#grlclbDAAM day 10 - accepting abuse

people who have never found themselves in an abusive relationship may struggle to understand the process of dealing with the fallout after the relationship itself has ended. one of the most difficult things can be actually coming to terms with the fact that you were abused. it took years for me to confront that fact, and even longer to learn how to deal with it.
many of us exist with such internalised misogyny that we’re still under the illusion that abuse is a woman’s fault, or that it makes her weak. this is a narrative that is fed to us through the stigma of abuse, and is what keeps us quiet about it. for a lot of women, accepting that they’ve been abused means accepting that they were weak, or that they’re a victim. having been the victim of abuse, and being a victim are different things - and it’s important to recognise them as such. being a victim has a lot of negative connotations in our society - which is something to think about in a much wider context than just abuse - but we have to be able to recognise that something bad happening to us is in no way a measure of our character. 
we have to be able to understand that someone choosing to enact anger and rage on us is not correlated to us as a person. it isn’t because we weren’t strong enough, or brave enough, or tough enough. we don’t treat people who’ve broken their legs like they’re victims. the pity is one of the hardest things i’ve come up against. hearing that something bad happened to you shouldn’t make people feel sorry for us, and it can be hard to reconcile yourself to the fact that some people will view you in that way. what i’ve learned, however, is that most of the time it comes from a place of discomfort and awkwardness, rather than viewing you as someone to be pitied.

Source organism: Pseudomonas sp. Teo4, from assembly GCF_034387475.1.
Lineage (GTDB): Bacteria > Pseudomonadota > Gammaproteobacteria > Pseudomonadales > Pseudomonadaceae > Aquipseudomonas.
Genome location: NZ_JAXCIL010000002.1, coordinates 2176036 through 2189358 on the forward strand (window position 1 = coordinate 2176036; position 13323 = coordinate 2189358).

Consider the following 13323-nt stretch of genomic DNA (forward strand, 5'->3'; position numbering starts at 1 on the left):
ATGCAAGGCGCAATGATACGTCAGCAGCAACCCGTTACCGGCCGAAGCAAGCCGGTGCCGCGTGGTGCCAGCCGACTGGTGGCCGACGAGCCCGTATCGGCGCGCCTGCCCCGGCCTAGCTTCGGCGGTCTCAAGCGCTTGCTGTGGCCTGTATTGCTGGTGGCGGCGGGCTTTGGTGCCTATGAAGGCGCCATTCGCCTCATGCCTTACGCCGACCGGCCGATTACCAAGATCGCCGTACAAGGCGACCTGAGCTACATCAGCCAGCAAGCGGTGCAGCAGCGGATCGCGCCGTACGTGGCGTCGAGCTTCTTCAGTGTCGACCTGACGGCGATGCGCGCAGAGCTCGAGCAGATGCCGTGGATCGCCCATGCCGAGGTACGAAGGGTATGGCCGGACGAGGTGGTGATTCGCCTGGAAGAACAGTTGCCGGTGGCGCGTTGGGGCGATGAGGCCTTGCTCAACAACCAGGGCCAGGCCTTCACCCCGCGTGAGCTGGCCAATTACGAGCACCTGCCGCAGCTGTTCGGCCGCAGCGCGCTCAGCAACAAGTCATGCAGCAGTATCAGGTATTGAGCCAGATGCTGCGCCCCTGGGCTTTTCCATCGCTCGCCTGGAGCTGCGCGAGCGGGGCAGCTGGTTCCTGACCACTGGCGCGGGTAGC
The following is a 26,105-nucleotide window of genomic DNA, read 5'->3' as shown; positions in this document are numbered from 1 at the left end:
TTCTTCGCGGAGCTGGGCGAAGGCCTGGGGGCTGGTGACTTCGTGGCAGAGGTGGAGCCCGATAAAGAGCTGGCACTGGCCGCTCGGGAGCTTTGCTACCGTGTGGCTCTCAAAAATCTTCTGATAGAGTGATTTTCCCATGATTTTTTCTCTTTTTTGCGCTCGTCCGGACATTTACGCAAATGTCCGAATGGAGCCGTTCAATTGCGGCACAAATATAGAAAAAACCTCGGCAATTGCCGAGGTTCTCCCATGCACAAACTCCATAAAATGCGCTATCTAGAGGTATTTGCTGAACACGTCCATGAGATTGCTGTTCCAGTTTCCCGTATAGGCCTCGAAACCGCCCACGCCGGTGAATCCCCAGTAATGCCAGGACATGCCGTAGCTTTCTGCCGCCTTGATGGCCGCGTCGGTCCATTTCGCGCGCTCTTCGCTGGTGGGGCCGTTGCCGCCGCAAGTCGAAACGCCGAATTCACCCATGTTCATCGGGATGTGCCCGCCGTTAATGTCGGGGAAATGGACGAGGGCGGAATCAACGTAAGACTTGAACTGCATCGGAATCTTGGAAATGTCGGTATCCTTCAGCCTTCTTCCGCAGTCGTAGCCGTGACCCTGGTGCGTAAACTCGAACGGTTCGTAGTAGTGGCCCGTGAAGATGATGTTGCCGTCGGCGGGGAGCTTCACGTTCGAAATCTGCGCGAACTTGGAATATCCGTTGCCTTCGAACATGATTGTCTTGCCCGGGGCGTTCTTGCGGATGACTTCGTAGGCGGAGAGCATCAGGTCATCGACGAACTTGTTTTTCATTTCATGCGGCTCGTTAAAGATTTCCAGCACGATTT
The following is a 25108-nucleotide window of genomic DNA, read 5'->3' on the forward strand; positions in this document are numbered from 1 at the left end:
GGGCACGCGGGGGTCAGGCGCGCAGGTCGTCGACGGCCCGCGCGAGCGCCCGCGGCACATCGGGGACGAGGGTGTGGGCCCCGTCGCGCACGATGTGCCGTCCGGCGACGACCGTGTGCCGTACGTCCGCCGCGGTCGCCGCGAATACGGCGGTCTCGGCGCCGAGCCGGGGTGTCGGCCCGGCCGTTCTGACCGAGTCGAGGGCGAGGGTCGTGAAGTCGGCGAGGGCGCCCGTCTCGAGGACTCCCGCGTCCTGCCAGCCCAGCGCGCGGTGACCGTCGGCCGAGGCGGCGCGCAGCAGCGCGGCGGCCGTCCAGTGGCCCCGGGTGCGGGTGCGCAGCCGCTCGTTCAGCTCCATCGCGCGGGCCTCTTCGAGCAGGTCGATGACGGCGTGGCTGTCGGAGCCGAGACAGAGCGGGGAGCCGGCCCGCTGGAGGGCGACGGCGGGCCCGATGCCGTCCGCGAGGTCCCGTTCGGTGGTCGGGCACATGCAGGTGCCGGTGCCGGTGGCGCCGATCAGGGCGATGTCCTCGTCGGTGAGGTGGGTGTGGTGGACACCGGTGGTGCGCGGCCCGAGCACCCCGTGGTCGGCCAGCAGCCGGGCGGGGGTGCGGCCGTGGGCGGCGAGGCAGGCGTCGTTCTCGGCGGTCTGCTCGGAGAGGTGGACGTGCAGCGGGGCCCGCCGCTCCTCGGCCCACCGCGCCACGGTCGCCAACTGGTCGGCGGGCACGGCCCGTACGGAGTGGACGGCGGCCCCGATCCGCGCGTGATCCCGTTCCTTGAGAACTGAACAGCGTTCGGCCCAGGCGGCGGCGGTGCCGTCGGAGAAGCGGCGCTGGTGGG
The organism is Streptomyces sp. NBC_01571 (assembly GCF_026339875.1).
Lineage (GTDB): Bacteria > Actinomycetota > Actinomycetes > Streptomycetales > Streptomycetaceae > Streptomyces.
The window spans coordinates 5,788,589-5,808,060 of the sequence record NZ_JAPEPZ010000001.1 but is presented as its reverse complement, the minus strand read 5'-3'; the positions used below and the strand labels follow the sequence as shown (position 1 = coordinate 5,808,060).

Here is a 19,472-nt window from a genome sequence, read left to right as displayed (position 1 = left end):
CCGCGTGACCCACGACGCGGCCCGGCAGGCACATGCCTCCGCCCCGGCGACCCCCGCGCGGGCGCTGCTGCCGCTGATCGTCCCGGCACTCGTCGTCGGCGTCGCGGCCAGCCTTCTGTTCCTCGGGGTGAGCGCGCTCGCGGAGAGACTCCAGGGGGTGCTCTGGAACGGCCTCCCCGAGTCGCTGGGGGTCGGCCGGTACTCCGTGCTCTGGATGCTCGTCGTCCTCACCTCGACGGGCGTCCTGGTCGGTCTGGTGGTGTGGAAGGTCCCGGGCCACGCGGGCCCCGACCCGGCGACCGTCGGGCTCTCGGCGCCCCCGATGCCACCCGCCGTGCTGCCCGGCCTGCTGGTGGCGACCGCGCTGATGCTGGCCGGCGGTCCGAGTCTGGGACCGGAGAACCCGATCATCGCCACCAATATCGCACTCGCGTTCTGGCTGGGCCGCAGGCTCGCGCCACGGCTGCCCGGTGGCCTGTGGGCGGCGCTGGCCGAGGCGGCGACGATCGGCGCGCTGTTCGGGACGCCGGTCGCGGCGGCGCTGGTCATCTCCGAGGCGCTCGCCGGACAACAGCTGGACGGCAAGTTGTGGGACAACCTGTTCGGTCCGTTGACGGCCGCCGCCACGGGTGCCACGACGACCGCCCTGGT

it’s also hard to watch your abuser go on supported and befriended by all the people you knew before - but more on that another day. what it shouldn’t do, however, is allow you to question your version of events or your sense of self. people support abusers, and will support them even in the face of your suffering. this is, again, no reflection on you.
whether you want to view your experience as abuse is one thing - whether you want to publicly label it as such is another. but both are your own personal prerogative. if calling it abuse impedes your ability to find peace within yourself, then call it something else. i would, however, suggest that being unwilling to confront your experience as abuse can prevent you from being able to heal properly. i think that it’s important to be upfront and honest with yourself and your experiences. if doing this all at once is too hard and triggering, then don’t. but to repress it indefinitely might cause further damage down the line. 
you will never get closure from your abuser, but you can give it to yourself. and recognising what you suffered at their hands for what it truly is, is a massively important step in doing so. take it at your own pace, and treat yourself gently - but you owe it to yourself to understand why you’re struggling.

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